Power Up: Proposed Woodside, BHP Petroleum merger is all about scale
This is no small matter. While BHP’s petroleum business is just one arm of the mining giant’s extensive global business, it still rivals Australia’s largest oil and gas companies all on its lonesome.
Highlighting this, BHP’s petroleum business delivered revenue of US$5.92 billion ($8.1 billion) in the 2019 financial year while Woodside, which operates over the calendar year, reported revenue of US$4.87 billion.
Under the agreement, Woodside will issue new shares to BHP’s shareholders with the existing Woodside shareholders owning 52% of the expanded company while BHP shareholders hold the remaining 48%.
Woodside’s newly appointed managing director Meg O’Neill, who had been the company’s acting CEO prior to her appointment, said the merger will deliver a stronger balance sheet, increased cash flow and enduring financial strength to fund planned developments in the near term and new energy sources into the future.
“The proven capabilities of both Woodside and BHP will deliver long-term value for shareholders through our geographically diverse and balanced portfolio of tier 1 operating assets and low-cost and low-carbon growth opportunities,” she added.
“The proposed transaction de-risks and supports Scarborough FID later this year and enables more flexible capital allocation. We will continue reducing carbon emissions from the combined portfolio towards Woodside’s ambition to be net zero by 2050.”
Following the merger, Woodside will have a conventional asset base producing about 200 million barrels of oil equivalent with 46% of that in LNG, 29% oil and condensate, and the remaining 25% consisting of domestic gas and liquids.
It will also have wide geographic reach with production from Western Australia, east coast Australia, US Gulf of Mexico, and Trinidad and Tobago with approximately 94% of production (FY21 net production) from OECD nations.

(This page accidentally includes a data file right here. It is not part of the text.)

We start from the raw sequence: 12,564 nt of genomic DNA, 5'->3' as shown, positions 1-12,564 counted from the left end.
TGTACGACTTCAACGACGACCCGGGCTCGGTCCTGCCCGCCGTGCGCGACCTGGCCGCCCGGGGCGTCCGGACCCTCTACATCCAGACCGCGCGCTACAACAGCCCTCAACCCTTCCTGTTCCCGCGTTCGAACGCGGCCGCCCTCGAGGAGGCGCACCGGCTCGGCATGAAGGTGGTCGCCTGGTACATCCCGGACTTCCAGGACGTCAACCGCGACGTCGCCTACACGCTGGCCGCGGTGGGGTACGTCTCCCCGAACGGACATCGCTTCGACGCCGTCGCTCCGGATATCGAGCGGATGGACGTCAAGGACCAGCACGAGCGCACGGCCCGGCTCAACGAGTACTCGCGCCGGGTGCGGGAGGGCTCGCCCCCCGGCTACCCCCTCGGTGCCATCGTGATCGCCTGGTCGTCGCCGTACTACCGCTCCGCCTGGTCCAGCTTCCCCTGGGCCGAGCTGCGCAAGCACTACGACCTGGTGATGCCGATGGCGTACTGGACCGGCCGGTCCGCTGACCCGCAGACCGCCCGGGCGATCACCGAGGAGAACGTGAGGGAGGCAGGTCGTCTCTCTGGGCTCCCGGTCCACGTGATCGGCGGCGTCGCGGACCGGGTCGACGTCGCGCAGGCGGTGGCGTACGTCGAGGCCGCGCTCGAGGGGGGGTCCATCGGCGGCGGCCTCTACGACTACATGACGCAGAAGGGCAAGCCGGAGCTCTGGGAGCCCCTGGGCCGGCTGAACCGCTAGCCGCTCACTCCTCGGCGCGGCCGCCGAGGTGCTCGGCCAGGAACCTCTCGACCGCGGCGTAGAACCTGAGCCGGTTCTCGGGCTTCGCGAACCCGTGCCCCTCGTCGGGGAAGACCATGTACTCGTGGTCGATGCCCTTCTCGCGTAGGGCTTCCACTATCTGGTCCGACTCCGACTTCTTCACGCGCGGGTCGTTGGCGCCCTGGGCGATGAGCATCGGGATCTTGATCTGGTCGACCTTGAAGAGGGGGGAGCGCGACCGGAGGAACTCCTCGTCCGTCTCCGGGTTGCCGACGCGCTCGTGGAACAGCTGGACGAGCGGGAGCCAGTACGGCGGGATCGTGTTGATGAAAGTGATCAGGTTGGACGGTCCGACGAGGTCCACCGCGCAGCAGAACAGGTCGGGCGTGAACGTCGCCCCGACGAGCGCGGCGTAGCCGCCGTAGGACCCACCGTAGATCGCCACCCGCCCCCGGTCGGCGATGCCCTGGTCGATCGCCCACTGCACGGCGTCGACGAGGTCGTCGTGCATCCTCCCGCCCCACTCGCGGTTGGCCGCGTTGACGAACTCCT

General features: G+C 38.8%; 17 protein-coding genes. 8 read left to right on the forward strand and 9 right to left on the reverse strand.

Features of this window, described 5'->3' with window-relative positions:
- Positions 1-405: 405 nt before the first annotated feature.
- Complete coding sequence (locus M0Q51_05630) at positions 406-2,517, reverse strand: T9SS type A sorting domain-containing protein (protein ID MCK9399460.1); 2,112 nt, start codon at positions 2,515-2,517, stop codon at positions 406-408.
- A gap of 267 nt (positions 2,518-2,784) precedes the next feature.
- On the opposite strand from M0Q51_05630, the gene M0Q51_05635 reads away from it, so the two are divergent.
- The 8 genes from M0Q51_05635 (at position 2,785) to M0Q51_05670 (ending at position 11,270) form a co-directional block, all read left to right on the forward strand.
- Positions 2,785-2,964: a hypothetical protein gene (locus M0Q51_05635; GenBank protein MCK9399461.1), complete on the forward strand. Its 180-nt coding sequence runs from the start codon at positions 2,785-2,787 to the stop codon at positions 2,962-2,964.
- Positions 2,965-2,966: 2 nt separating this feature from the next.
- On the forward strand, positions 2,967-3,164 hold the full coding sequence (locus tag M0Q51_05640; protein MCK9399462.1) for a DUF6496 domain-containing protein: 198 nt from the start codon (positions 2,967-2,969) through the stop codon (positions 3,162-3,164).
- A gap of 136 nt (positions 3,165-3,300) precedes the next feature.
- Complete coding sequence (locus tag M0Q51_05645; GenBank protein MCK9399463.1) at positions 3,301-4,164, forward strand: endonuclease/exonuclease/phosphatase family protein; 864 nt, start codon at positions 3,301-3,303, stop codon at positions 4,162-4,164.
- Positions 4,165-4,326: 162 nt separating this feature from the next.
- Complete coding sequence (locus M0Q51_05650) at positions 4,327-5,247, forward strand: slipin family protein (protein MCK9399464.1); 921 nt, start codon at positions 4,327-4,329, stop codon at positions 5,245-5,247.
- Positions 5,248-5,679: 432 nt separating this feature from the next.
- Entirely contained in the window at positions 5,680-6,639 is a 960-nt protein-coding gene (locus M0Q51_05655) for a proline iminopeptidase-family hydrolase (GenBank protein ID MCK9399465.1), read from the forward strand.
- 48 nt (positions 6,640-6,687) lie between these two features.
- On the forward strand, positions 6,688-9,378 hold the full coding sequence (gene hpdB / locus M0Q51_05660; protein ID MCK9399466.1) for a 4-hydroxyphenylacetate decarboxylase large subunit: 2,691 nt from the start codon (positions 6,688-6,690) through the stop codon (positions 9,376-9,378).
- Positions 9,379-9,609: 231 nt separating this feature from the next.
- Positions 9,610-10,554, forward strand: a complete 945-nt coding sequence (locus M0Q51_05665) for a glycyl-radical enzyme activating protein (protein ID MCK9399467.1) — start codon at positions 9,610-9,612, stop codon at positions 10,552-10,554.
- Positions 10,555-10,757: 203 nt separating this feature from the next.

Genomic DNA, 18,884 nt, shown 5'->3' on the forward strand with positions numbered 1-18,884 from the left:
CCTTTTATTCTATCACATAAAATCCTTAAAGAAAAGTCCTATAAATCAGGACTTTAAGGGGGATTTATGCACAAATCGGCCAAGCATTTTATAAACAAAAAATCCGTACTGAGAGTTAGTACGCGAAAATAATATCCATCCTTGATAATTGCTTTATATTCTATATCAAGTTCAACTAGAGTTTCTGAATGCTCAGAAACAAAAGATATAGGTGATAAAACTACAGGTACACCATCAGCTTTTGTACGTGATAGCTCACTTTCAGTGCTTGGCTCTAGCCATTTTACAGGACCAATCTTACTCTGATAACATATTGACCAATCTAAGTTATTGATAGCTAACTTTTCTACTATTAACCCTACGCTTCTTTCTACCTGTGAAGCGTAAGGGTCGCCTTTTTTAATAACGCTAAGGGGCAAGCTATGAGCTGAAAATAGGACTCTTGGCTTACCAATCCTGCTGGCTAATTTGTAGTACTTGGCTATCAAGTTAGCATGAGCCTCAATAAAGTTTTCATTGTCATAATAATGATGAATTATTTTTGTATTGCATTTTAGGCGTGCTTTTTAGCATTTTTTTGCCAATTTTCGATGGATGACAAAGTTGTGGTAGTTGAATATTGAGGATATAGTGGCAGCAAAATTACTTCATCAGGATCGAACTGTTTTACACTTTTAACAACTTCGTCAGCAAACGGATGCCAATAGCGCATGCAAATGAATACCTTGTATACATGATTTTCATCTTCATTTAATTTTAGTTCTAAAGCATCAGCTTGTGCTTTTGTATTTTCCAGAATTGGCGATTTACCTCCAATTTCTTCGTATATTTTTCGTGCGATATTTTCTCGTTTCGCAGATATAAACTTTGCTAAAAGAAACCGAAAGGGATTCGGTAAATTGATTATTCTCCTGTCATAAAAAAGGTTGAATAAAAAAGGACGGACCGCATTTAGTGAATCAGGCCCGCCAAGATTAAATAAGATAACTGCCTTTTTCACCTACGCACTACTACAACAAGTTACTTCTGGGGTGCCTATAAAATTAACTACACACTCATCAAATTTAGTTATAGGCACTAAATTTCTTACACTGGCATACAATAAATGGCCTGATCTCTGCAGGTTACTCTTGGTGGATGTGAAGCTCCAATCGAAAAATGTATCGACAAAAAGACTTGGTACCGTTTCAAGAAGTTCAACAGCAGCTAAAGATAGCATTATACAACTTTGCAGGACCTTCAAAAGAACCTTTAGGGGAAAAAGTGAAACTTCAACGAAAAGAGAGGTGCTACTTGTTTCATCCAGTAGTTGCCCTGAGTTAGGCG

Woodside will also have proved and probable reserves of over 2 billion boe comprising 59% gas, and 41% liquids.
Wood Mackenzie research director Andrew Harwood noted earlier this week that a merger would “create a new international ‘super independent’ built for scale and resilience, with a long-term focus on LNG but exposure in the medium term to high-margin, deepwater oil”.
He added that BHP’s Gulf of Mexico oil operations would complement Woodside’s deepwater capabilities and add a new core focus area to Woodside’s existing portfolio.
“BHP has recently sanctioned US$800 million of new investment at the Shenzi hub in the GoM and is progressing the Trion project in Mexico,” Harwood noted.
“Woodside would also strengthen its position in its key North West Shelf LNG and Scarborough assets. Woodside would be firmly in control of the Scarborough development but will continue to look for new partners to optimise future capital outlays.”
Hardwood noted that BHP had long been rumoured to be looking to exit petroleum and that a merger with Woodside, coming on the heels of Santos’ proposed merger with Oil Search, is evidence that oil and gas plays are looking to insulate themselves from longer-term uncertainty by doubling down on long-term, cash-generative, resilient resource themes.
“For the wider Australia E&P sector, a second merger proposal will give Australia another homegrown heavyweight that can compete on the international scene,” he added.
“The inevitable optimisation of enlarged portfolios will also provide opportunities for other players looking to squeeze value from assets deemed surplus to requirements by these newer and bigger entities.”
Any Woodside merger proposal will likely include the issue shares to BHP and it seems unlikely that the Australian gas major would be the only potential suitor.
Meanwhile, the Victorian government’s decision to green light Beach Energy’s (ASX:BPT) plan to produce gas from a field located below the Port Campbell National Park has predictably drawn criticism from green groups.
Citing the site’s proximity to the world famous Twelve Apostles, the Greens told The Guardian no one would visit the tourist site if it was surrounded by gas drilling rigs.
While their concern is understandable, the successful discovery comes as gas supplies on the east coast are dwindling, makes it pretty unlikely that a new gas field would not be developed.
It also ignores state energy and climate change minister Lily D’Ambrosio noting that the operation is located on privately-held ground and that no work can be conducted within the national park.
Earth Resources Regulation executive director Anthony Hurst added that any operations had to be carried out within Beach’s existing onshore footprint.
The exploration well was drilled using extended reach techniques from the onshore drill pad and there’s nothing stopping the same technique being used for production.